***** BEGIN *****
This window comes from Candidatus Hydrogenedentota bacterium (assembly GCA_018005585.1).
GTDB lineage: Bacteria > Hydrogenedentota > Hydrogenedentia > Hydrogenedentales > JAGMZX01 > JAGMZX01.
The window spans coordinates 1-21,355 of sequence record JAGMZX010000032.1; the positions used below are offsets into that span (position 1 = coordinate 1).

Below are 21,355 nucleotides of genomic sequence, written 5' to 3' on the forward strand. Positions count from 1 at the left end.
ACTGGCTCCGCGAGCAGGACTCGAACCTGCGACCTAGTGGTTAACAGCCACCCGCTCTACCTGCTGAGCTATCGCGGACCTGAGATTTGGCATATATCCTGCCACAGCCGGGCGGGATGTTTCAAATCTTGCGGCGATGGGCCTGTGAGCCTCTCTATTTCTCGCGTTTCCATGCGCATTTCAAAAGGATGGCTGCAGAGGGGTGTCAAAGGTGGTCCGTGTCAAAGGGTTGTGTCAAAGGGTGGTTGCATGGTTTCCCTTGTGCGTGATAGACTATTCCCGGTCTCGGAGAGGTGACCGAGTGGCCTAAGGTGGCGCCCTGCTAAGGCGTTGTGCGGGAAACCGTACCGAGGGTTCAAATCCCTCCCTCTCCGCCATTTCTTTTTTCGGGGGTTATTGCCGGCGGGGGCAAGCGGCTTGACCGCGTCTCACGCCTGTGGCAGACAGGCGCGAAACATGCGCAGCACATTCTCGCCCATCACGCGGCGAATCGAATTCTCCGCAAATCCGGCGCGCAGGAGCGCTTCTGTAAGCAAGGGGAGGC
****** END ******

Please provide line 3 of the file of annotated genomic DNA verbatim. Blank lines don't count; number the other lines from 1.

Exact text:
The window spans coordinates 1-21,355 of sequence record JAGMZX010000032.1; the positions used below are offsets into that span (position 1 = coordinate 1).